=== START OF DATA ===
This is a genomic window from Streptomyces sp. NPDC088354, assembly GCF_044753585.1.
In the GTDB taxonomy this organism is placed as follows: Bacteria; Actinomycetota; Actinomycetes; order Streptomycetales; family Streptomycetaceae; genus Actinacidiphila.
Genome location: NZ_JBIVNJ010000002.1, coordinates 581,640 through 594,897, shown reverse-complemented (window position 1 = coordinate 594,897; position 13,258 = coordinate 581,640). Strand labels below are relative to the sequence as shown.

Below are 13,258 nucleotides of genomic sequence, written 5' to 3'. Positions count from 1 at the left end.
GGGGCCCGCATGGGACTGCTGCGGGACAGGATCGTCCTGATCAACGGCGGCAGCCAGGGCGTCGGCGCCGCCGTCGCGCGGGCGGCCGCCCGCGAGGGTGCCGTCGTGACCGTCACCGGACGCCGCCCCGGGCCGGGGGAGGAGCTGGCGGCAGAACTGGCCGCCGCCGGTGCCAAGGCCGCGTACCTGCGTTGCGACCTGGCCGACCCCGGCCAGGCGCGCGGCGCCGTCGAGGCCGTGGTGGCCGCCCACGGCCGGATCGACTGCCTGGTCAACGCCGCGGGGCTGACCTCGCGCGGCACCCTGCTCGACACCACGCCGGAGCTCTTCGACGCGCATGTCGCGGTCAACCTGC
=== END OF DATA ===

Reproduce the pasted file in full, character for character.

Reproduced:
This is a genomic window from Streptomyces sp. NPDC088354, assembly GCF_044753585.1.
In the GTDB taxonomy this organism is placed as follows: Bacteria; Actinomycetota; Actinomycetes; order Streptomycetales; family Streptomycetaceae; genus Actinacidiphila.
Genome location: NZ_JBIVNJ010000002.1, coordinates 581,640 through 594,897, shown reverse-complemented (window position 1 = coordinate 594,897; position 13,258 = coordinate 581,640). Strand labels below are relative to the sequence as shown.

Below are 13,258 nucleotides of genomic sequence, written 5' to 3'. Positions count from 1 at the left end.
GGGGCCCGCATGGGACTGCTGCGGGACAGGATCGTCCTGATCAACGGCGGCAGCCAGGGCGTCGGCGCCGCCGTCGCGCGGGCGGCCGCCCGCGAGGGTGCCGTCGTGACCGTCACCGGACGCCGCCCCGGGCCGGGGGAGGAGCTGGCGGCAGAACTGGCCGCCGCCGGTGCCAAGGCCGCGTACCTGCGTTGCGACCTGGCCGACCCCGGCCAGGCGCGCGGCGCCGTCGAGGCCGTGGTGGCCGCCCACGGCCGGATCGACTGCCTGGTCAACGCCGCGGGGCTGACCTCGCGCGGCACCCTGCTCGACACCACGCCGGAGCTCTTCGACGCGCATGTCGCGGTCAACCTGC